Scholarly articles (Chung and Dickson 2011; Spears, Brown, and Chu 2012; Moreno and Gaytán 2013; Becerra 2012), support the statement that the educational system in the United States can improve the services provided to Latino students in order to increase their chances of attending college. Some concerns raised by these scholars includes the lack of certified teachers and administrators who are culturally competent and can help Latino students develop the skills they need to succeed in college. These skills include effectively managing issues that may result from their socioeconomic and undocumented status, language barriers, and a lack of positive sense of cultural identity.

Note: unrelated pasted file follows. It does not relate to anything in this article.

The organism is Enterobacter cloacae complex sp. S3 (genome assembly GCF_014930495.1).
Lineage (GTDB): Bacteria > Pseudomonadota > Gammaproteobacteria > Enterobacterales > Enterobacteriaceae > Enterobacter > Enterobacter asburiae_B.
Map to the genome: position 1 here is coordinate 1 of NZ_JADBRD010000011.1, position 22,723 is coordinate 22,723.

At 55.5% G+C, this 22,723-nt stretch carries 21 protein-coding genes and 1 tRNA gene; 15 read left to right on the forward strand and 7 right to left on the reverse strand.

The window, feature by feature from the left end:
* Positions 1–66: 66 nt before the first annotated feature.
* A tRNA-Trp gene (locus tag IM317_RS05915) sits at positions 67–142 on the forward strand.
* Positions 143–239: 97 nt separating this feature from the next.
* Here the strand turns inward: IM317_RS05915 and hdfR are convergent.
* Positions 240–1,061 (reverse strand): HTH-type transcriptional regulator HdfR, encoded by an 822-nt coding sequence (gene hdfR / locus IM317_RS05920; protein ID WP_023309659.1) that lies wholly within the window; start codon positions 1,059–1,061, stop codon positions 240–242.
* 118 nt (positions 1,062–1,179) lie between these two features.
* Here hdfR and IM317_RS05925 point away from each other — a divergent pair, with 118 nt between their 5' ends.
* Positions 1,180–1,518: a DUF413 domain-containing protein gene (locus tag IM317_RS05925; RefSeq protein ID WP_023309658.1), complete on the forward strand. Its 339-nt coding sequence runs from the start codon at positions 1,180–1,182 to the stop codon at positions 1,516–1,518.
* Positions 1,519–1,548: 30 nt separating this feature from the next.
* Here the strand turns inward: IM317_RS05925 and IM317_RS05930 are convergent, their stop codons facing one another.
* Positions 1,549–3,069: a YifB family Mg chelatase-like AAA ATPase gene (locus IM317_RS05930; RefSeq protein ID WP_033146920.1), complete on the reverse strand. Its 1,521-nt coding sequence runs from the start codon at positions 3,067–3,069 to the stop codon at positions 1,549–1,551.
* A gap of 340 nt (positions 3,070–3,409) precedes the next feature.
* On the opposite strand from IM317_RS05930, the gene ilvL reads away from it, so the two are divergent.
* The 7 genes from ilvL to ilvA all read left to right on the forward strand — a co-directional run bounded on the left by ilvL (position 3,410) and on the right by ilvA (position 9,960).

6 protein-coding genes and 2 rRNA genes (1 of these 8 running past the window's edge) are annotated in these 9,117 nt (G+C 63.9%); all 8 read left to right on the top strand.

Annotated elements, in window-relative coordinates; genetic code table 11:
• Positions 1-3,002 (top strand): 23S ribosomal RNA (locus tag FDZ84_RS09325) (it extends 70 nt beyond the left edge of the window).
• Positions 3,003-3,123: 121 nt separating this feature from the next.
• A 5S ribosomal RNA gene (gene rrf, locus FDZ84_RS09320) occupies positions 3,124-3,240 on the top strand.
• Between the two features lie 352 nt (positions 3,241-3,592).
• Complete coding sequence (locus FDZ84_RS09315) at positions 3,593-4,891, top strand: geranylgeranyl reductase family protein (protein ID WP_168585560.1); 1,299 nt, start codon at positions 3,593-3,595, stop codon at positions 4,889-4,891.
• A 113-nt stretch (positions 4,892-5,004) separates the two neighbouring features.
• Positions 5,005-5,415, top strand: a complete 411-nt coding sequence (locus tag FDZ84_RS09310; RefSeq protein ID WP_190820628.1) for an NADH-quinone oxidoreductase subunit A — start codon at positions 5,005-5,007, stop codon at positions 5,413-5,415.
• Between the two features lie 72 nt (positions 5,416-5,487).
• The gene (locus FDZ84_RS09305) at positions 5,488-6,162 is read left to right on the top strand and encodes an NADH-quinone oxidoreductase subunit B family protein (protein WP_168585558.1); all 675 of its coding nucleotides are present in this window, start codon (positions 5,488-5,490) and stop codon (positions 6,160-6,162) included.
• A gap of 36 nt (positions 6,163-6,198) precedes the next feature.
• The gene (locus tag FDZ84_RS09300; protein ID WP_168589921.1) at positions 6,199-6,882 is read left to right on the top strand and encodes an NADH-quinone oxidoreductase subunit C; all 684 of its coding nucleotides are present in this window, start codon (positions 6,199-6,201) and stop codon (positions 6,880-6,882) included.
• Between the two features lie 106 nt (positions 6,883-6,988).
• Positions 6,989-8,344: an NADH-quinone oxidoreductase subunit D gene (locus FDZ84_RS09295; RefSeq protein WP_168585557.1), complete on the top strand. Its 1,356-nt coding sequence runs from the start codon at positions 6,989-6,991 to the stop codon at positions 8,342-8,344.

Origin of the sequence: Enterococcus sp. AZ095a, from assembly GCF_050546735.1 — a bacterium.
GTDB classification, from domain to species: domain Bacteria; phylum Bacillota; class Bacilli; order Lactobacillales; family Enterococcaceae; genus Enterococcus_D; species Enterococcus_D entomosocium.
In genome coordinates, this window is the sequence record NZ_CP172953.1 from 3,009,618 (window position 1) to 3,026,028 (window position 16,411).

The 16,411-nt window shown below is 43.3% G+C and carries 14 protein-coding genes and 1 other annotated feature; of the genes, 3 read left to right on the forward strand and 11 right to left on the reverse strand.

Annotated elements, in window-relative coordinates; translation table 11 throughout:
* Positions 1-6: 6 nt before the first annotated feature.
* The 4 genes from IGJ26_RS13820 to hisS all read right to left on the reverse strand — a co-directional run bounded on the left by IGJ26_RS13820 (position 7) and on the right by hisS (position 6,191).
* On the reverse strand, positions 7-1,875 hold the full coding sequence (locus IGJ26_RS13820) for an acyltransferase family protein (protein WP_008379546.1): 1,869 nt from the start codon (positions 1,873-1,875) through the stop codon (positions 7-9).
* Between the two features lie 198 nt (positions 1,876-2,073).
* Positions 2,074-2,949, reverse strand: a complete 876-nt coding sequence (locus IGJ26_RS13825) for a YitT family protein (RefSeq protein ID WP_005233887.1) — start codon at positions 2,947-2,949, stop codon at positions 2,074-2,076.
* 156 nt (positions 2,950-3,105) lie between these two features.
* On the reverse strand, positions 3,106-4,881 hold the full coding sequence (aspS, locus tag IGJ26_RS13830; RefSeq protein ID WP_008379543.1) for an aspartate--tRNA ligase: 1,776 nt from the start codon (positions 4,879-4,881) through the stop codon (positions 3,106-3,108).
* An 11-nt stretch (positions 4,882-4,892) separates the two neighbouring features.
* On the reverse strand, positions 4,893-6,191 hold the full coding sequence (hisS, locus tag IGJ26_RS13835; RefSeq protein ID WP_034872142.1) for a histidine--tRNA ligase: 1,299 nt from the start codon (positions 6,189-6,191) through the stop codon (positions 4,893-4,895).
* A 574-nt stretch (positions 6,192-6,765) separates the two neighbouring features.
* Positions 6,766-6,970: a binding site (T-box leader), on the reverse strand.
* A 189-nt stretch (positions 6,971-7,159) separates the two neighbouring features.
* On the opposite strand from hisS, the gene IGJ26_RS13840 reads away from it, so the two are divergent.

With approval from the Institutional Review Board at Eastern Washington University, this study used a rendition of the Kenneth B. Clark and Mamie Phipps Clark doll experiment adapted to address Latino student's self-perception regarding academics. Additionally, interviews and focus groups of Latino children and parents were conducted as well as a survey of teachers totaling approximately 250 participants (N=250). The interviews of approximately 100 randomly selected children in grades 2-5 from five different schools focus on self-reflection and their academics.  At least 75% of the students in these districts were of Latino background with 79% qualifying for free or reduced lunch. Approximately 50 parents were recruited using the Snowball Sampling Method. The focus groups with Latino parents aimed at identifying factors they believed may be contributing to the academic perceptions of their children. Lastly, a survey of approximately 100 teachers across Washington State was conducted with questions aimed at gauging their cultural competency.  The study finds that schools can intervene much earlier and do more to help Latino children develop the foundation needed to prepare them for the rigors of higher education.